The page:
Writer’s dilemma: laptop or notepad


Samsung Galaxy Note 10 challenge – taking notes on the road

When I was planning my recent research trip to the Czech Republic and Poland, I thought long and hard about how I was going to take notes on the trip, how I was going to store up any ideas and information and how I might actually revise the manuscript on the move. Having keyed in about 20,000 words, I thought a print out would be too heavy and bulky to take on the trip, especially since I was travelling by budget airline.I considered a proper notebook but that hadn’t worked well for me the previous year because I keep scratching things out and altering them. The result was a proper mess I could barely make head or tail of. I had not wanted to cart around the huge laptop because of the luggage requirements which is why I decided to invest in a tablet.

I equipped myself with a reconditioned Samsung Galaxy Note 10, set it up and downloaded a third party App to enable me to use my Apple keyboard. I did a dummy run with the pen and managed, with some difficulty, to get the machine to recognize my handwriting. I have long been aware that my handwriting is an issue for people being a mix of Central European 7s and Ts with old school penmanship. People not familiar with how things are written to the east of France appear to have some issues with it. Nevertheless, I thought the Samsung seemed to be coping.

With priority booking on Wizz Air passengers are allowed an extra small bag for camera or laptop and so on. I purchased a small carry bag just bigger that the Galaxy Note and packed it up.

As a back up, and because I like to read books on the Kindle App, I also packed my iPad Mini. This was fortuitous as once abroad the Galaxy Note decided it would no longer recognize either my writing or keypad. It also took issue with downloading my MS Word manuscript from my Cloud Drive. This was frustrating. After a wasted evening I put the Galaxy Note back in it’s carry bag where it remained until we returned home.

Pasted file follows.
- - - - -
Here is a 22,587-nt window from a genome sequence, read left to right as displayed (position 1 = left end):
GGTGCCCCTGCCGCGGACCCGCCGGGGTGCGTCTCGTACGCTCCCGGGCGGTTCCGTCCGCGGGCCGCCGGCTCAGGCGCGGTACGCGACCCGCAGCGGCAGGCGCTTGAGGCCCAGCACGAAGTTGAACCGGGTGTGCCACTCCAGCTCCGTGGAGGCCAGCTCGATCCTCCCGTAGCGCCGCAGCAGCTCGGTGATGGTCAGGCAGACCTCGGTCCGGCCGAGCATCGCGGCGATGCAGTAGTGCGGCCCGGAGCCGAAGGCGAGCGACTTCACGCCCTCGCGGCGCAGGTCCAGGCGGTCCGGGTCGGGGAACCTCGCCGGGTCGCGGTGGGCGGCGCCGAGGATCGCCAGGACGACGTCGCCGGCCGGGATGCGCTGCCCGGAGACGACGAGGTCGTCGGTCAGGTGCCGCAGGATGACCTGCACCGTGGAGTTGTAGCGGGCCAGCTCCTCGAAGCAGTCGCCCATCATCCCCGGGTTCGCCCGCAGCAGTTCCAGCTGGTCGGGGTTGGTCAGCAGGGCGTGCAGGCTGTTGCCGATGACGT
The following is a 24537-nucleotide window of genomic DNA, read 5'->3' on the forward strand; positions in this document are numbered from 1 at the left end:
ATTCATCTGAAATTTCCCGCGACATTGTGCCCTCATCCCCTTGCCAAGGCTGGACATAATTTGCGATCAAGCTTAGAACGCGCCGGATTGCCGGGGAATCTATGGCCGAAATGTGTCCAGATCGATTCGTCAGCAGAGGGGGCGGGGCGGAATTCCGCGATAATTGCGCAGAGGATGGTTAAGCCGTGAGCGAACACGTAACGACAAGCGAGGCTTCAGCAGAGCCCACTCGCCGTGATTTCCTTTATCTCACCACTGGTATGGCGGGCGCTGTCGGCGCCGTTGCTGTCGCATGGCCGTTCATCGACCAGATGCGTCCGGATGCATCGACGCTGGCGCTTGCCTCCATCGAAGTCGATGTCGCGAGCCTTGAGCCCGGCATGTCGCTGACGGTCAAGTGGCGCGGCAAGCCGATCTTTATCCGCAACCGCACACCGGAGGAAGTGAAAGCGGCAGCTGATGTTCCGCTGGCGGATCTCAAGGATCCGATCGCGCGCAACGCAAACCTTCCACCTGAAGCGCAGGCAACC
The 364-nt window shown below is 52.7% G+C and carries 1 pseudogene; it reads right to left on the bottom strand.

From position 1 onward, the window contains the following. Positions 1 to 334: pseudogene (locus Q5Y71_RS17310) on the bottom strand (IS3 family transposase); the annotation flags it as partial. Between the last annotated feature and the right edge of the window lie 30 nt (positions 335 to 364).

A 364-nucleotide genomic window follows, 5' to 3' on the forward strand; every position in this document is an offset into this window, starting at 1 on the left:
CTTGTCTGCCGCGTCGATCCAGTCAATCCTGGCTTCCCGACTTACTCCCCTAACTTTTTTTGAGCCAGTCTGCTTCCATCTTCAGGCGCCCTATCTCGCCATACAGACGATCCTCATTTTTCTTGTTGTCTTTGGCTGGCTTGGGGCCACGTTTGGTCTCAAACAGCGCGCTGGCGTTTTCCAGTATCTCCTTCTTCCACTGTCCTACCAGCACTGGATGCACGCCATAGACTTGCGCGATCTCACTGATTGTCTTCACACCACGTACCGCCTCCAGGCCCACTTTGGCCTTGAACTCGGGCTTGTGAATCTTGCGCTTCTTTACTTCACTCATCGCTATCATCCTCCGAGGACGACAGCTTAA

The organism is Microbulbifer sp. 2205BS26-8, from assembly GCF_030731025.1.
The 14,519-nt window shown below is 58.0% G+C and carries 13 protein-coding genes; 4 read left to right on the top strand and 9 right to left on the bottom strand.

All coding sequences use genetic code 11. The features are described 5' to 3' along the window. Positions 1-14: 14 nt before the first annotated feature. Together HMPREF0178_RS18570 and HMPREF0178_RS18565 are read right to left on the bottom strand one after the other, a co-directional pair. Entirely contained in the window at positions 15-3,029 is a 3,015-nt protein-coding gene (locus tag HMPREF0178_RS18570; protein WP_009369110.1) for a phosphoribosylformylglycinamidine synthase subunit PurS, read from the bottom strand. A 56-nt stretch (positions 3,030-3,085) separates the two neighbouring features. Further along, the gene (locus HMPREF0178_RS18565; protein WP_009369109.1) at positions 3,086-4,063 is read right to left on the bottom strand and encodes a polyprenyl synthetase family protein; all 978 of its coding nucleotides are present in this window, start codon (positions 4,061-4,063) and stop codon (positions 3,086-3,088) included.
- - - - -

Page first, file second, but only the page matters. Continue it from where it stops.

The solution? I received quite a few odd looks as I stood in the middle of Český Těšín bus station dictating the scene and notes into my LG Sprite phone. This method I supplemented with taking notes in a small notebook I had packed. It seemed to work.

The idea had been to have one tablet PC to do everything: take notes on the move using the pen, type up notes in cafes or on trains, make adjustments to the manuscript whilst in situ, use the on-board camera to take photos and videos to combine with the words and generally to reduce baggage and confusion. The Galaxy Note did not do it for me :(.

What have I learnt from this challenge? What can others learn from this challenge?

In the absence of any other solution (I think the Note was the third tablet I tried), I measured up my ASUS 15.5 inch laptop and discovered fits into a nice backpack along with its charger, mouse and IKEA riser. Therefore, it will go on future trips. The “smartish” phone came into it’s own as I was able to make recordings on it as I walked along the streets and even interrupt the recordings to add a snapshot of the scene. How good is that? Now, I have the updated Kindle App with white pages and everything on my iPad mini I don’t really need the old Kindle. I still bought another new notebook in Prague in the hope that I will one day fill it with thoughts. All the other stuff, I stuck into a small exercise book using glue tape I found in a small shop en route.

The Galaxy Note failed me and I am gutted. I had such high hopes for it. I hope it’s new owner has a better experience :).